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2010
Autodesk
Massive Parallelism in AI
Throughput versus Realtime
Pierre Pontevia
10
th
March 2010
©
2010
Autodesk
Agenda
Where are
we
today
The
pathfinding
challenge : from
throughput
to
realtime
MASAI :
the premises of an AI massive parallel
solution
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2010
Autodesk
WHERE ARE WE
TODAY
?
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2010
Autodesk
Where are we
today
?
Parallel
programming has becoming a
reality
for game
developers since the arrival of
”next gen”
consoles (2005

2006)
Since then, a lot of new
languages
and
programming models
have been suggested to better tackle parallelism,
And new
hardware
is being announced, shaping the
future
of
consoles
…
So this is a good moment to see how
parallelism
could be
revisited
for the games of tomorrow… with a special focus on
pathfinding
©
2010
Autodesk
As a start, the
13 dwarves
should help us to find
the right
parallel pattern
The
13 dwarves
is an initiative from
Berkeley University
to help
achieve high parallelism
A dwarf is an
algorithmic method
that captures a
pattern
of
computation
and
communication
The 1st exercise is to
identify
which
dwarves
match the
problems involved in pathfinding
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2010
Autodesk
As a start, the
13 dwarves
should help us to find
the right
parallel pattern
(cont’d)
Dwarf
Description
1. Dense Linear Algebra
Data are dense matrices or
vectors
2. Sparse Linear Algebra
Data sets include many zero values. Data is usually stored
in compressed matrices to reduce the storage and
bandwidth requirements to access all of the nonzero values
3. Spectral Methods
Data are in the frequency domain, as opposed to time or
spatial
domains
4. N

Body Methods
Depends on interactions between many discrete points.
Variations include particle

particle methods
5. Structured Grids
Represented by a regular grid; points on grid are
conceptually updated together. It has high spatial
locality
6. Unstructured Grids
An irregular grid where data locations are selected, usually
by underlying characteristics of the
application
7. Monte Carlo
Calculations depend on statistical results of repeated
random trials
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2010
Autodesk
As a start, the
13 dwarves
should help us to find
the right
parallel pattern
(cont’d)
Dwarf
Description
8. Combinational Logic
Functions that are implemented with logical functions and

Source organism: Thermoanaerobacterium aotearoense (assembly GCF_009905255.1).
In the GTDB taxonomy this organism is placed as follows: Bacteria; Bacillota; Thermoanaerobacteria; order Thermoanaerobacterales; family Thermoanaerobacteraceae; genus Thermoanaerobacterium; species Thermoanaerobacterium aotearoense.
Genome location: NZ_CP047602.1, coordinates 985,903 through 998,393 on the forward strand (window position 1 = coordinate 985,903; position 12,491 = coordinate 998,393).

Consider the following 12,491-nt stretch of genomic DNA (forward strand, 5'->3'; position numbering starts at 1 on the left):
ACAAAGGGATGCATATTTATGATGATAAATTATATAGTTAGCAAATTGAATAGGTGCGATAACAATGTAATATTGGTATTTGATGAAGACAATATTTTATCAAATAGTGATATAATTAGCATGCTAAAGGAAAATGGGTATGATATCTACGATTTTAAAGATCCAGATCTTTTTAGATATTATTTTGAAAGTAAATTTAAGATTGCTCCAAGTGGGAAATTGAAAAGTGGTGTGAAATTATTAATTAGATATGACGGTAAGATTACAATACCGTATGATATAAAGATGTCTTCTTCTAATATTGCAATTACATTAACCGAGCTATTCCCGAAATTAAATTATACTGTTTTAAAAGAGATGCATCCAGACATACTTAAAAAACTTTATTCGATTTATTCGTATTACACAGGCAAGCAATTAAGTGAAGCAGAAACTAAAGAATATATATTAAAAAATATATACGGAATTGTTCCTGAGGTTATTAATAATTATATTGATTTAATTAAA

stored
state
9. Graph traversal
Visits many nodes in a graph by following successive edges.
These applications typically involve many levels of
indirection, and a relatively small amount of
computation
10. Dynamic Programming
Computes a solution by solving simpler overlapping
sub
problems.
Particularly useful in optimization problems with a
large set of feasible
solutions
11. Backtrack
and
Branch +
Bound
Finds an optimal solution by recursively dividing the feasible
region into
sub domains,
and then pruning
sub problems
that are
suboptimal
12. Construct Graphical
Models
Constructs graphs that represent random variables as nodes
and conditional dependencies as edges. Examples include
Bayesian networks and Hidden Markov
Models
13. Finite State Machine
A system whose behavior is defined by states, transitions
defined by inputs and the current state, and events
associated with transitions or
states
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2010
Autodesk
Recent
languages
and
programming models
provide guidance for parallel implementation
Data Parallelism for homogenous
architectures
•
OpenMP
•
TBB
•
Ct
Data Parallelism for heterogeneous
architectures
•
CUDA,
•
OpenCL,
•
DirectCompute
•
SPURS
•
RapidMind
PC clusters
•
MPI
•
Map Reduce
Concurrent Programming
•
PPL, Asynchronous Agents
•
Grand Central Station
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2010
Autodesk
However, there are
specific constraints
in the
video games
impacting on parallel design…
Memory Resources Constraints
How much scratch memory required by solver
Concurrent Memory access
Computations are done on data which can change significantly from frame to
frame
Data lifetime / persistence
Things are volatile by nature
Reactivity
/ Time delay / Frequency constraints
When do you really need the result of your computation
Interruptibility
The system can change its mind
–
80% of the path goals are never reached
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2010
Autodesk
…and even
more constraints
when you develop
middleware
Multiple cohabitant
models
Several middleware with several threading models
Not
blocking
is not enough

> fine tuning issues
Spurs everywhere?
Multiple
HW
targets
PC is different from Xbox 360 console which is different from a
PlayStation
®
3 (PS3) console
Multiple exclusive programming languages
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2010
Autodesk
A gap analysis on existing solutions shows that
no one solution fits the video game context
perfectly
No model really takes care of
memory as a limitating
resource
in the design of parallel solutions
No model takes into account
time as a dimension
of
the problem
All the approches are very
throughput
oriented
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2010
Autodesk
THE
PATHFINDING
CHALLENGE :
FROM
THROUGHPUT
TO
REALTIME
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2010
Autodesk
Pathfinding
in a nutshell
Path Planning
Path
Smoothing
DA
(*)
&
Steering
LOW FREQUENCY (0,1 Hz)
•
Input :

Topology

current position

destination
•
Output :

Valid Path
MEDIUM FREQUENCY (2 Hz)
Input :

current position

destination
•
Output :

Target point
HIGH FREQUENCY (10 Hz)
•
Input :

current position

Target point
•
Output :

New Target point
(*): DA

Dynamic Avoidance
A
B
©
2010
Autodesk
Pathfinding is made of different
solvers
with
different
characteristics
3
categories of solvers:
A*,
Graph Traversal
: low frequency
/
large input

work
memory
Trajectory Smoothing
: medium frequency
/optional
DA / Steering
:
high frequency/critical
Frequency